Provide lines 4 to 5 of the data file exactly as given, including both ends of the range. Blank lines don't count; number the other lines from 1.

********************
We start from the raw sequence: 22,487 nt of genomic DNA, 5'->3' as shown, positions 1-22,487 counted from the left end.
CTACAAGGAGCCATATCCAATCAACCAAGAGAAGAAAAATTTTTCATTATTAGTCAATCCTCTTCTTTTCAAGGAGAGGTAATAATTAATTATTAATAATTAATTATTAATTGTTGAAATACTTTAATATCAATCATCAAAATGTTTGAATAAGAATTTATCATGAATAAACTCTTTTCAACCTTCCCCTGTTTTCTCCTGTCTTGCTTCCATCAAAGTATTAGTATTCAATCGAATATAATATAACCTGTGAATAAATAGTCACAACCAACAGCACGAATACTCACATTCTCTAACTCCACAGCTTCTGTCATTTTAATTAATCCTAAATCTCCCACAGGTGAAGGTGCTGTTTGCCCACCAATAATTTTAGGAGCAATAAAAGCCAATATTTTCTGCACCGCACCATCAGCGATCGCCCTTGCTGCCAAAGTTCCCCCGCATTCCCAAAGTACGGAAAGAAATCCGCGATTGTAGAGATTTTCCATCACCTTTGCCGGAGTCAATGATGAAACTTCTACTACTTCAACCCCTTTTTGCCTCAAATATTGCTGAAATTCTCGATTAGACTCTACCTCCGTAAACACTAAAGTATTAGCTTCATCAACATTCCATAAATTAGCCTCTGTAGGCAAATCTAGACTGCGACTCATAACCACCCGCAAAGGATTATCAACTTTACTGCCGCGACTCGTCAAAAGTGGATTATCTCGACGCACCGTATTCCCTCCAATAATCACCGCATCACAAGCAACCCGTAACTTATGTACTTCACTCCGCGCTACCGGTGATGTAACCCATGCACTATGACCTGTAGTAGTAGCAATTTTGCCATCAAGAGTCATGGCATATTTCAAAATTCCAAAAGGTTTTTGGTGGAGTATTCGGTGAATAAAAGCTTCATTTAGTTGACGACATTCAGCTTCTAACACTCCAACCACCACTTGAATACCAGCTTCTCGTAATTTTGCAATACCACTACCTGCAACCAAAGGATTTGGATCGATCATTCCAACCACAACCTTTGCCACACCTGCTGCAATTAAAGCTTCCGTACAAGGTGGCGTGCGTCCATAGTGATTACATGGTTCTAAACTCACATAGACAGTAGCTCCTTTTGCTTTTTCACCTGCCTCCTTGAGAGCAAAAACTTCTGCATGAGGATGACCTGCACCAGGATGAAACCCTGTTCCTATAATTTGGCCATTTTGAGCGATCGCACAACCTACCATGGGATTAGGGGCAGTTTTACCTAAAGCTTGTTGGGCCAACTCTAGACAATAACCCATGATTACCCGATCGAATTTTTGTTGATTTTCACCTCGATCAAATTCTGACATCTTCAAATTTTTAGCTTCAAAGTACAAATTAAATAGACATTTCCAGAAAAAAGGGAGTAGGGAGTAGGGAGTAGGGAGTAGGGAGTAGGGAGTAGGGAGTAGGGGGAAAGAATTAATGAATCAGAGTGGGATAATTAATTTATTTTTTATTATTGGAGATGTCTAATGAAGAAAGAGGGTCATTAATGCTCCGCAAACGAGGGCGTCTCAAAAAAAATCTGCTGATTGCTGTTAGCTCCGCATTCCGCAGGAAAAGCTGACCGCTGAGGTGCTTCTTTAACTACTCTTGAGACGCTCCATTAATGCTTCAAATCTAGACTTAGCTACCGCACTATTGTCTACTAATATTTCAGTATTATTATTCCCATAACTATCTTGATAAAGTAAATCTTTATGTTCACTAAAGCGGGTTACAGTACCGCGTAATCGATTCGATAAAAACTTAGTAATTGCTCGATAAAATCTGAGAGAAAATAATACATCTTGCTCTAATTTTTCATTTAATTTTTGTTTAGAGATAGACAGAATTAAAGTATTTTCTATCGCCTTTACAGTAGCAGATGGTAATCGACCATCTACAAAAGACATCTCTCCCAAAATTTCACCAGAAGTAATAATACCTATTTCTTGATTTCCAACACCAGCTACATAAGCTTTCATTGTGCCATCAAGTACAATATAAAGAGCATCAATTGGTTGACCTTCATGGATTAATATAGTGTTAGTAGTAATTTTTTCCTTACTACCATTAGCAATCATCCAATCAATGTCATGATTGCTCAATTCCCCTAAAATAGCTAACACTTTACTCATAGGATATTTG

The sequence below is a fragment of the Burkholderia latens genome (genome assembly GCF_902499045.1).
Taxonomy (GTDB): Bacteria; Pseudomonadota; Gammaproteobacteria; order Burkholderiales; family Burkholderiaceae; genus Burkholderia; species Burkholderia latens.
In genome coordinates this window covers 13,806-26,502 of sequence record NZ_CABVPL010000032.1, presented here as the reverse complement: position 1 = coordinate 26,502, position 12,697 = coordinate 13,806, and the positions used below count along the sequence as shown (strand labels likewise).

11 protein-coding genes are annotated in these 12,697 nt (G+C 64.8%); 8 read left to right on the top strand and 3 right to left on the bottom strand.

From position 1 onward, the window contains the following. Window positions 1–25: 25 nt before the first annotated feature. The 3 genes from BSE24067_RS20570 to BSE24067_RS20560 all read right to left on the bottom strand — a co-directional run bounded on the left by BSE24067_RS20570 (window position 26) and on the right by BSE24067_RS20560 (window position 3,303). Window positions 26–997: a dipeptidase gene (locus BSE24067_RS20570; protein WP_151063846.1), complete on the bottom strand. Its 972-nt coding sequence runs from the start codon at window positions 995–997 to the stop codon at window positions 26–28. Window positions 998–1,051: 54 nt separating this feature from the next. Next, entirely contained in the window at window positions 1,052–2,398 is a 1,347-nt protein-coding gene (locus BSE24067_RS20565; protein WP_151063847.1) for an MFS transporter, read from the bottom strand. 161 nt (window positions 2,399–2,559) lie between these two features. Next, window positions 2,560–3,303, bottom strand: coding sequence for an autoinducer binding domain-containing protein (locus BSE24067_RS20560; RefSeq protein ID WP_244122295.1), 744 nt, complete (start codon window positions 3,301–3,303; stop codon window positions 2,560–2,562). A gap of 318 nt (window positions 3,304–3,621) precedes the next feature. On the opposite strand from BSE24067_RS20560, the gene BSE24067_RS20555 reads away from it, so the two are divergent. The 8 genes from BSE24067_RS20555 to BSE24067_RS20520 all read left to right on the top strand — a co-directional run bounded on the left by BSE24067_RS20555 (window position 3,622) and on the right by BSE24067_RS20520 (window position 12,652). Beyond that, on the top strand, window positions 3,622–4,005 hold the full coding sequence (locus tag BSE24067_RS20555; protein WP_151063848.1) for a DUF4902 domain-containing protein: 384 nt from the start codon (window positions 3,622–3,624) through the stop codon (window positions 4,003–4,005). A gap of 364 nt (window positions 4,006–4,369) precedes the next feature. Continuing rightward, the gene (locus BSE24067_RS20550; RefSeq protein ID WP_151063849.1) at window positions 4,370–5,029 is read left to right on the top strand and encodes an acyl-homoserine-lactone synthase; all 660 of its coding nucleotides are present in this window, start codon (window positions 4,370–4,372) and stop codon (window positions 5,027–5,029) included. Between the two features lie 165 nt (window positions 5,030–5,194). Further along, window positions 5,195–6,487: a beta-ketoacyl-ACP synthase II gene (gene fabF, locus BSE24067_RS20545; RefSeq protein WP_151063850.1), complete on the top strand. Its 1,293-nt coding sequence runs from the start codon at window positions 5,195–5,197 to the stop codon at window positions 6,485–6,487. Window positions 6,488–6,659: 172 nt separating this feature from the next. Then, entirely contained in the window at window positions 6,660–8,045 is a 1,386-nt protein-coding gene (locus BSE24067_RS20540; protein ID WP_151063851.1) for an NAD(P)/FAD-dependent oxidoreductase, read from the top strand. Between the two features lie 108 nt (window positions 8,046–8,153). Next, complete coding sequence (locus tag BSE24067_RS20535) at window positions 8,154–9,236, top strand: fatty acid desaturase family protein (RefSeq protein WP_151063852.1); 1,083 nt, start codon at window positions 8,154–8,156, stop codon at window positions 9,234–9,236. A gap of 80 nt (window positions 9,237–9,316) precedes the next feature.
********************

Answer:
Taxonomy (GTDB): Bacteria; Pseudomonadota; Gammaproteobacteria; order Burkholderiales; family Burkholderiaceae; genus Burkholderia; species Burkholderia latens.
In genome coordinates this window covers 13,806-26,502 of sequence record NZ_CABVPL010000032.1, presented here as the reverse complement: position 1 = coordinate 26,502, position 12,697 = coordinate 13,806, and the positions used below count along the sequence as shown (strand labels likewise).